King Kong vs. Godzilla

VAC Basement Auditorium (1B20)

King Kong vs. Godzilla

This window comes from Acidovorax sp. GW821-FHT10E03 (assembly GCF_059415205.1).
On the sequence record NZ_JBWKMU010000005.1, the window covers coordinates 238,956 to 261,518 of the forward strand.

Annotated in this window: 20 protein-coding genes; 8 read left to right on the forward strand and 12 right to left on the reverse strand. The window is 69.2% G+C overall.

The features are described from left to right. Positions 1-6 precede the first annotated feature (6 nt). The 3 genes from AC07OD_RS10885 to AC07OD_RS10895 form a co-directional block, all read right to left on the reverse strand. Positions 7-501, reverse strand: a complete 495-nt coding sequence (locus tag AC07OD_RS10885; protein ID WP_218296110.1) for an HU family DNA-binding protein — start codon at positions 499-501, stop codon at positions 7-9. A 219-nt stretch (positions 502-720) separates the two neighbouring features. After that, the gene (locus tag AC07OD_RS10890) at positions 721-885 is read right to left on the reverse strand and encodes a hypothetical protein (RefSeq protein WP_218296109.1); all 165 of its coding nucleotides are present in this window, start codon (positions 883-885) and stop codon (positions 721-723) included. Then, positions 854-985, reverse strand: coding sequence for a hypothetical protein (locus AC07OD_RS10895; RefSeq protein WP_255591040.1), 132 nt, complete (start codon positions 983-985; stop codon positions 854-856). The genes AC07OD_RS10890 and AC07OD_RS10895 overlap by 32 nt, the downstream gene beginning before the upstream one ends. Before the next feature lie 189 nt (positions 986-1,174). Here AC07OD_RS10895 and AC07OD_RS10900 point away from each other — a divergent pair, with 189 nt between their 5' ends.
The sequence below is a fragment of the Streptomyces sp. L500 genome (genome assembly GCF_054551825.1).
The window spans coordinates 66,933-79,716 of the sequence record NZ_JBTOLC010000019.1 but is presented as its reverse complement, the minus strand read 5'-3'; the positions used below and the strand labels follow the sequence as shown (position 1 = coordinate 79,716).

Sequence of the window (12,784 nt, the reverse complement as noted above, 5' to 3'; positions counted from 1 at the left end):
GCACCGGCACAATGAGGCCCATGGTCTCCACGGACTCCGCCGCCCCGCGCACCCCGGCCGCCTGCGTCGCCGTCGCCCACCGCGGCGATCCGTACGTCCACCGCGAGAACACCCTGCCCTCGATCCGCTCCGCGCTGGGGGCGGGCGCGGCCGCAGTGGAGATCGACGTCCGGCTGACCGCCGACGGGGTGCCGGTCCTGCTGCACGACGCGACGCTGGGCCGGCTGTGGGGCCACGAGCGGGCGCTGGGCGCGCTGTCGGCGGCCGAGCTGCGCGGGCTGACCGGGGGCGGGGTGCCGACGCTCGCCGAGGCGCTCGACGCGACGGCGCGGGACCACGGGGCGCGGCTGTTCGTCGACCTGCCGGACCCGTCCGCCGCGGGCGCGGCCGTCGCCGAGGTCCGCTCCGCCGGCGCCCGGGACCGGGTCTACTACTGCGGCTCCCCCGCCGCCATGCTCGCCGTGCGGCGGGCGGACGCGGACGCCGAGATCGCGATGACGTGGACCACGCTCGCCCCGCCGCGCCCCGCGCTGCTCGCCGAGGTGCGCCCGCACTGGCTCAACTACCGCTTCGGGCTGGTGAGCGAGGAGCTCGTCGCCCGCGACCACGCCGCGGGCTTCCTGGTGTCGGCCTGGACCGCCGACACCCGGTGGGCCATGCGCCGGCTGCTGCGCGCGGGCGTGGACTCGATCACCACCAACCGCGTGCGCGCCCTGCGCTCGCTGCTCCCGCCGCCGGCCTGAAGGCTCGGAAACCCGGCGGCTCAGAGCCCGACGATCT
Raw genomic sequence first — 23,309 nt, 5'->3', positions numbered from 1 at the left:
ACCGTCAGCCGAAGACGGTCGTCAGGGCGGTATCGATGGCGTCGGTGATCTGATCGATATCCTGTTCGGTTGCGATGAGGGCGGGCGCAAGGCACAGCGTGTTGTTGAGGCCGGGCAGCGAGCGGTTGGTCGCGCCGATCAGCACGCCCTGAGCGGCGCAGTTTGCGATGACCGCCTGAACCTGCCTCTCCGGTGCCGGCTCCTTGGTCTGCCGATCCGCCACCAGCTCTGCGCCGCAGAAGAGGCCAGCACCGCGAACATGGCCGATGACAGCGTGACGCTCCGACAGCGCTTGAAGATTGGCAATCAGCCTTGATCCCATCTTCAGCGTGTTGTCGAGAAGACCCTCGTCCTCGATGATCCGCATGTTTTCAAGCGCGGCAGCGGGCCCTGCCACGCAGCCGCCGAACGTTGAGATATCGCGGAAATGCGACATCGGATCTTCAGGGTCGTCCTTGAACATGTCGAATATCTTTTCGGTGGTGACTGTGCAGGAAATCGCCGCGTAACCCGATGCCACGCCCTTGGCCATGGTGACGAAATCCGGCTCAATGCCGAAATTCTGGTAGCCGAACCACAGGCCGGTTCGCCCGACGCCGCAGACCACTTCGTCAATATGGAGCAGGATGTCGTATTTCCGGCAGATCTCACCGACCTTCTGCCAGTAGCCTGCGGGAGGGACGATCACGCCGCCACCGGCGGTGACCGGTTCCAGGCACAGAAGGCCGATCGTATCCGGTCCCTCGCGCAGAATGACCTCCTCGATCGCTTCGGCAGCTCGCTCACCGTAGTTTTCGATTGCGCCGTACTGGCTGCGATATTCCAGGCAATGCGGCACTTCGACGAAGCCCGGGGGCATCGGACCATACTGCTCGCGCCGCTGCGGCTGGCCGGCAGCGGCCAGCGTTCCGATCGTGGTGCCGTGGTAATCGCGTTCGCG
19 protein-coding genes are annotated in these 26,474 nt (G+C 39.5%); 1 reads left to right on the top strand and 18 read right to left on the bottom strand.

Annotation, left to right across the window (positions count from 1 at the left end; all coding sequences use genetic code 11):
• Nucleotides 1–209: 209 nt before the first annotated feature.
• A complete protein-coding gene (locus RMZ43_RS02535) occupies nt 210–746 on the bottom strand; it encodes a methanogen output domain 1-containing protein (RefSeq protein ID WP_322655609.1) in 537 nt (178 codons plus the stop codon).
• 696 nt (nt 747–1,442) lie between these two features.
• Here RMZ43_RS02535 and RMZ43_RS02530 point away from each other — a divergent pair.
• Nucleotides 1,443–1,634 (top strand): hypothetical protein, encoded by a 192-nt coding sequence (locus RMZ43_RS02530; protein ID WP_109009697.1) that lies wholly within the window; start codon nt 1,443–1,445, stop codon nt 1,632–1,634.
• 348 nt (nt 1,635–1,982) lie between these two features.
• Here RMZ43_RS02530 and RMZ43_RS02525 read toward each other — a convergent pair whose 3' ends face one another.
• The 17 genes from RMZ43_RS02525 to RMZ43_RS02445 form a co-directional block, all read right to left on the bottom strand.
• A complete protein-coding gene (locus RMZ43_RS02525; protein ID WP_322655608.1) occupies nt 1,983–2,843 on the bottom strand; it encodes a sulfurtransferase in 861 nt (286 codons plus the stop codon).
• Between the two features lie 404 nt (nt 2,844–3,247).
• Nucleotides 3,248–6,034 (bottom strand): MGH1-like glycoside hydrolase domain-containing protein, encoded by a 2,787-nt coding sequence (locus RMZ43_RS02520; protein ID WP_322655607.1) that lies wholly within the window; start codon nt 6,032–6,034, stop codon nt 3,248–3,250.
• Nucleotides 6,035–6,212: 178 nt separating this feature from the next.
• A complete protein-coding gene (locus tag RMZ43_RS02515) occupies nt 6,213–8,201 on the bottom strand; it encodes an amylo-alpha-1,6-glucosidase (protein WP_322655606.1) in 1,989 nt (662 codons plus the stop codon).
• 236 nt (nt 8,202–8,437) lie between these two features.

What is the greatest movie crossover? Some may say Alien vs. Predator, some may say Freddy vs. Jason, but the truth of the matter is that King Kong vs. Godzilla stands above all cinematic crossovers. Some only know Kong from the Peter Jackson film of 2005, and some only know Godzilla as a giant iguana from the 1998 movie. Some don't even know this crossover exists! But that some is very few. King Kong vs. Godzilla may just be the most well-known Godzilla film in America, it still holds the record for highest grossing Godzilla film. (If we un-adjust inflation, Godzilla and Mothra: The Battle for Earth holds the record.) C'mon, it's Japan's premiere monster against America's premiere monster. (If only the Cloverfield monster could get a few more films.) Not everything was dandy though, this film does have some controversial origins. Originally this was going to be King Kong vs. Frankenstein. (Frankenstein had battled the Wolf Man, next step was King Kong.) The story by Willis O'Brian (the guy who animated Kong in the original 1933 film) was stolen and given to TOHO by John Beck, whom we know is responsible for the dub. TOHO replaced Frankenstein with their own monster and went on to make their most successful kaiju film to date. The original Japanese version to this day has still not been released in America, so many have not seen it. (I am part of that many sadly.) From what I know it's a satire of giant monster movies in general, and it was actually funny. When it was dubbed, Beck wanted to make it a 'straight up science fiction story.' The satire was removed and an attempt was made to make it into an adventure. What we got was a science fiction story with pretty bad dubbing comedy. While the dub is a complete joke, it's still magic when you see the two beasts fighting for the first and last time.